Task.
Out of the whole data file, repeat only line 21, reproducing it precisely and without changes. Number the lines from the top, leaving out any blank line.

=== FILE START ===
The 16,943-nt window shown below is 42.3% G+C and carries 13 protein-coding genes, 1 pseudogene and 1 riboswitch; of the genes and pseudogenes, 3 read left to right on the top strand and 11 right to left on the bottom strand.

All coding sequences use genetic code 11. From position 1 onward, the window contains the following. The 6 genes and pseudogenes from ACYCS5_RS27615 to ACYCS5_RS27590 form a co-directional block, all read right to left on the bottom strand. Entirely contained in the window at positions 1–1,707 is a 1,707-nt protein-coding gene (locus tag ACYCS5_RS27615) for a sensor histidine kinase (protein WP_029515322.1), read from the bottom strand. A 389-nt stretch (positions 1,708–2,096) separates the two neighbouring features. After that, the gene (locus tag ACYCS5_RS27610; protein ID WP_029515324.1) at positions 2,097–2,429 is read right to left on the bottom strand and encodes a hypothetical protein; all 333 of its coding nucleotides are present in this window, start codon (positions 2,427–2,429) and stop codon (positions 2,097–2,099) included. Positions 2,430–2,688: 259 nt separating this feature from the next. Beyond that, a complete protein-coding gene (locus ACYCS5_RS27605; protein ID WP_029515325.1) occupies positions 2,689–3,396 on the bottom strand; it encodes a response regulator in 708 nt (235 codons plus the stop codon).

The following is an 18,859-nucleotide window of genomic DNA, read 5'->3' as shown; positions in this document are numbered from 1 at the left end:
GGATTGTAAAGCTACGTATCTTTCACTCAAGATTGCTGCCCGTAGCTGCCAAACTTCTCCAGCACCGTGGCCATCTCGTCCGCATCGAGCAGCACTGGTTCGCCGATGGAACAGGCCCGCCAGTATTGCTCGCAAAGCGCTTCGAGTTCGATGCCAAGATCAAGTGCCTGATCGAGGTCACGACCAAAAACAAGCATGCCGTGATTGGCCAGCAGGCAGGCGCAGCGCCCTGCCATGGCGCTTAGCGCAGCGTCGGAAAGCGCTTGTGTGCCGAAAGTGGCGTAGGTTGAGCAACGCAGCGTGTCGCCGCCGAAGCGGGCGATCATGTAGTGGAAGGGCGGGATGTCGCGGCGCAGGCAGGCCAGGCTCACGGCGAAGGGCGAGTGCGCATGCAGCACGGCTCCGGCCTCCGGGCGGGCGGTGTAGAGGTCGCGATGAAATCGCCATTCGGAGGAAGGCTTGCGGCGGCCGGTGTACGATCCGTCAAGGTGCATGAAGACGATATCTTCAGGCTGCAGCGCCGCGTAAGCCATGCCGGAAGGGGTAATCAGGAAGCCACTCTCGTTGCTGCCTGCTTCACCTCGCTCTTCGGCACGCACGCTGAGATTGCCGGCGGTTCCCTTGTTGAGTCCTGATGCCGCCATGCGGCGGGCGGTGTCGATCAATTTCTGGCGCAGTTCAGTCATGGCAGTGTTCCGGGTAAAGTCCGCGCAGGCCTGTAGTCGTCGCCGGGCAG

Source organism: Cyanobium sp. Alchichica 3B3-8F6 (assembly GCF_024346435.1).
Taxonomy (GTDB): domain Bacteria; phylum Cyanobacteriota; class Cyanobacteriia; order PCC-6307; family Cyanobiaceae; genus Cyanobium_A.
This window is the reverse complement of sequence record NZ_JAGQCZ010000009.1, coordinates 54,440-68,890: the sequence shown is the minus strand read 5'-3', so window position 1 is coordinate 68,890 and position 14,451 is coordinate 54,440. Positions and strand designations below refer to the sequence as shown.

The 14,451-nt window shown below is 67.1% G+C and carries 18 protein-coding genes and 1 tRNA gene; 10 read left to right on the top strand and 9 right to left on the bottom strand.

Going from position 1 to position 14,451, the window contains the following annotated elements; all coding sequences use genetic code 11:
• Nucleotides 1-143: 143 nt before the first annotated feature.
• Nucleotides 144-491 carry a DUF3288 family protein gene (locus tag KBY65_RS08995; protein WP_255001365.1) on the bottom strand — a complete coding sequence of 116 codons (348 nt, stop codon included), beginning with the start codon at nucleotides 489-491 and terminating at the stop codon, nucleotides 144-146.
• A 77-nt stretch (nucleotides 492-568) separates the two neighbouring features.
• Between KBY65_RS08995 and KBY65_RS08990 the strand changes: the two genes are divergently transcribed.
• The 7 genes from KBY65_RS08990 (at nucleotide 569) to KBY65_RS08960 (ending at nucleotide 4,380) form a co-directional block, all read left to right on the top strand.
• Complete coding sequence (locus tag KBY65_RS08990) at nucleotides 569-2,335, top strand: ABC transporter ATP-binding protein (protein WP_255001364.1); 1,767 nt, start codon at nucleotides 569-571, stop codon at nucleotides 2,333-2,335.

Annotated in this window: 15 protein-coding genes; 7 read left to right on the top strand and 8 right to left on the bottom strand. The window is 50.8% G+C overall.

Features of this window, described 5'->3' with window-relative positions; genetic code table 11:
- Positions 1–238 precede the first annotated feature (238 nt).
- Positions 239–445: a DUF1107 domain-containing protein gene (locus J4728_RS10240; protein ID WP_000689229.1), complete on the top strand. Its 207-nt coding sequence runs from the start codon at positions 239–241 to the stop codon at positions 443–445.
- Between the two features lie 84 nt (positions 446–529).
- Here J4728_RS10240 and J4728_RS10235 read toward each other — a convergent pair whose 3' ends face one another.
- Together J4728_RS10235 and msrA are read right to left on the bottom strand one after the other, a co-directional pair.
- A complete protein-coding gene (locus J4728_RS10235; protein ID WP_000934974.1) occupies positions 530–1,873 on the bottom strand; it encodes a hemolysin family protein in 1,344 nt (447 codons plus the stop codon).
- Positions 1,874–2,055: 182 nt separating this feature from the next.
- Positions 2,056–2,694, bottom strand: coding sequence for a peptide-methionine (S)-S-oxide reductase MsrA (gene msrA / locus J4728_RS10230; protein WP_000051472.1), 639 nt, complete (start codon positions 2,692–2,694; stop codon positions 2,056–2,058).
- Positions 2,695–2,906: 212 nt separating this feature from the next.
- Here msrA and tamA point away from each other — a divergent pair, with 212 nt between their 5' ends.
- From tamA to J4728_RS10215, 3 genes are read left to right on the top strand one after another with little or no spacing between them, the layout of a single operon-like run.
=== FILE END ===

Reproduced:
- Here J4728_RS10240 and J4728_RS10235 read toward each other — a convergent pair whose 3' ends face one another.